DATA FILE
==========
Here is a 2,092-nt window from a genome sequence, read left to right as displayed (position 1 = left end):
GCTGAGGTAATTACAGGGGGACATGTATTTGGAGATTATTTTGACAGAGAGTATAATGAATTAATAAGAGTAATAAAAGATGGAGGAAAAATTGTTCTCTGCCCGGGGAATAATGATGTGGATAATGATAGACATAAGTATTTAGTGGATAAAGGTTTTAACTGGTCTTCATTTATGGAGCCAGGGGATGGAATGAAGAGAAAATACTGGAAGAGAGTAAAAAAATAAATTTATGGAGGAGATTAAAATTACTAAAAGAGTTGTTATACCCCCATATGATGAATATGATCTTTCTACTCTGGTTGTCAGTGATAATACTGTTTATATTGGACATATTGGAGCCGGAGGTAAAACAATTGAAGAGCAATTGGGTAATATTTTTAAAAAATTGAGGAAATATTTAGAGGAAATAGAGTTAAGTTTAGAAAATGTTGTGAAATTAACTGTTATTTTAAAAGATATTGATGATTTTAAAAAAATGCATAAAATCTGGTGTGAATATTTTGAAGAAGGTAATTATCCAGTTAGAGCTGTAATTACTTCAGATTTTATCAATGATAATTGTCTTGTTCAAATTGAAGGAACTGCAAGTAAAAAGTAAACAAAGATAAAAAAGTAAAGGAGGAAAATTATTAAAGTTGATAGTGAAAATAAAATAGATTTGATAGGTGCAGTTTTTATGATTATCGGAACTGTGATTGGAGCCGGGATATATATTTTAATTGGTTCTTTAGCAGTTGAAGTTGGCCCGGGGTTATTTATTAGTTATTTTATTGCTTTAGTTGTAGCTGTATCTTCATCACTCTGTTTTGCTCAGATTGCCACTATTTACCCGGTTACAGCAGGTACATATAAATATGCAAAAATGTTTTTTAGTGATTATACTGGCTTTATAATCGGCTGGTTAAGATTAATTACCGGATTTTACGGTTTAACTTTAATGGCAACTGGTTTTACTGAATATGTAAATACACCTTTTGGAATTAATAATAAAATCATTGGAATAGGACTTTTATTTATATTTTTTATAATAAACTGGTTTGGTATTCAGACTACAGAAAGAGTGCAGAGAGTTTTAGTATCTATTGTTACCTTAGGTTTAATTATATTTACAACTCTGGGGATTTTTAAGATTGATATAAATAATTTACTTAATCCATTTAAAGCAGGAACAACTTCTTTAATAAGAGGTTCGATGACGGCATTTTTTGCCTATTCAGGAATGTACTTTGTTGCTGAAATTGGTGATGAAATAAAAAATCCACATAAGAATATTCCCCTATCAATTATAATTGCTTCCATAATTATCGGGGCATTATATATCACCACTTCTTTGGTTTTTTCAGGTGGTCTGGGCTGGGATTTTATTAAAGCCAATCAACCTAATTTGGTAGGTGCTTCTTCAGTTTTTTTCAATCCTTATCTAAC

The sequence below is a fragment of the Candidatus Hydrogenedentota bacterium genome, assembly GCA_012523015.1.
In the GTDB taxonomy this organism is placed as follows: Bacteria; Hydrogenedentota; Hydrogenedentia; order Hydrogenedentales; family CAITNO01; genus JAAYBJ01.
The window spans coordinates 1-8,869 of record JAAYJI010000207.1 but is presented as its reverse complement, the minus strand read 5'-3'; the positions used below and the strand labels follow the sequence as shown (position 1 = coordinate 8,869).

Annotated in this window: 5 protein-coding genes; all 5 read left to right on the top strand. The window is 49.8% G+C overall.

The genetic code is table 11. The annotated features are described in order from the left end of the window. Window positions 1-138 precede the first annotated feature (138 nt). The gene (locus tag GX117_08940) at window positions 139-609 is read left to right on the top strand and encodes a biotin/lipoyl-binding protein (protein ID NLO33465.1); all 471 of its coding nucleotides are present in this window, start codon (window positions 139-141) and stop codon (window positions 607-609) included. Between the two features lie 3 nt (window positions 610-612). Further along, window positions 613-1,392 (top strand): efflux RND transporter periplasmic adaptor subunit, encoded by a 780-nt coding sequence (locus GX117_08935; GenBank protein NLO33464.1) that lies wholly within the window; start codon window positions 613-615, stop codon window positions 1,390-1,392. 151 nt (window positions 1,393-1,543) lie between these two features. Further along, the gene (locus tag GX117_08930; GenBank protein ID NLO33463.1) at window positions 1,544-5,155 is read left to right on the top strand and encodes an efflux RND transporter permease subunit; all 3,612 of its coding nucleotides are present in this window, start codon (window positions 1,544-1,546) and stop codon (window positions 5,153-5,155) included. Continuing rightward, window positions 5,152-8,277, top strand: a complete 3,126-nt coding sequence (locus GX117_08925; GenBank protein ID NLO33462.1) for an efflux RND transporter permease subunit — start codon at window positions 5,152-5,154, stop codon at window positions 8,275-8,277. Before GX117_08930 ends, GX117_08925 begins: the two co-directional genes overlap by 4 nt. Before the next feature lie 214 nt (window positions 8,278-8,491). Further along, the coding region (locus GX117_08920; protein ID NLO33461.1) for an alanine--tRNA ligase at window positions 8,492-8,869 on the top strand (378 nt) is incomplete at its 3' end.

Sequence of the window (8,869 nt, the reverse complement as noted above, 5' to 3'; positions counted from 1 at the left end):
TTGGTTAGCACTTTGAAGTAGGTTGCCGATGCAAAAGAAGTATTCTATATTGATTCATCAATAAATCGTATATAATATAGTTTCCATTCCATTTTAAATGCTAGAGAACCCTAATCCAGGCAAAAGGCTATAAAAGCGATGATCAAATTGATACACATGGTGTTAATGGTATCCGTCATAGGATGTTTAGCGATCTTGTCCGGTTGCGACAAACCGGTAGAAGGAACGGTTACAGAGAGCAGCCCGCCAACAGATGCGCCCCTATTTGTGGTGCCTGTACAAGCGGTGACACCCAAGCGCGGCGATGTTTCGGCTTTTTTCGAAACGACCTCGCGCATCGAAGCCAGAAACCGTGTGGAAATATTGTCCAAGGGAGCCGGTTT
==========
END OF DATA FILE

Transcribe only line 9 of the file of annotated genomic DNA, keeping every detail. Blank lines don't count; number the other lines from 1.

TTGGTTAGCACTTTGAAGTAGGTTGCCGATGCAAAAGAAGTATTCTATATTGATTCATCAATAAATCGTATATAATATAGTTTCCATTCCATTTTAAATGCTAGAGAACCCTAATCCAGGCAAAAGGCTATAAAAGCGATGATCAAATTGATACACATGGTGTTAATGGTATCCGTCATAGGATGTTTAGCGATCTTGTCCGGTTGCGACAAACCGGTAGAAGGAACGGTTACAGAGAGCAGCCCGCCAACAGATGCGCCCCTATTTGTGGTGCCTGTACAAGCGGTGACACCCAAGCGCGGCGATGTTTCGGCTTTTTTCGAAACGACCTCGCGCATCGAAGCCAGAAACCGTGTGGAAATATTGTCCAAGGGAGCCGGTTT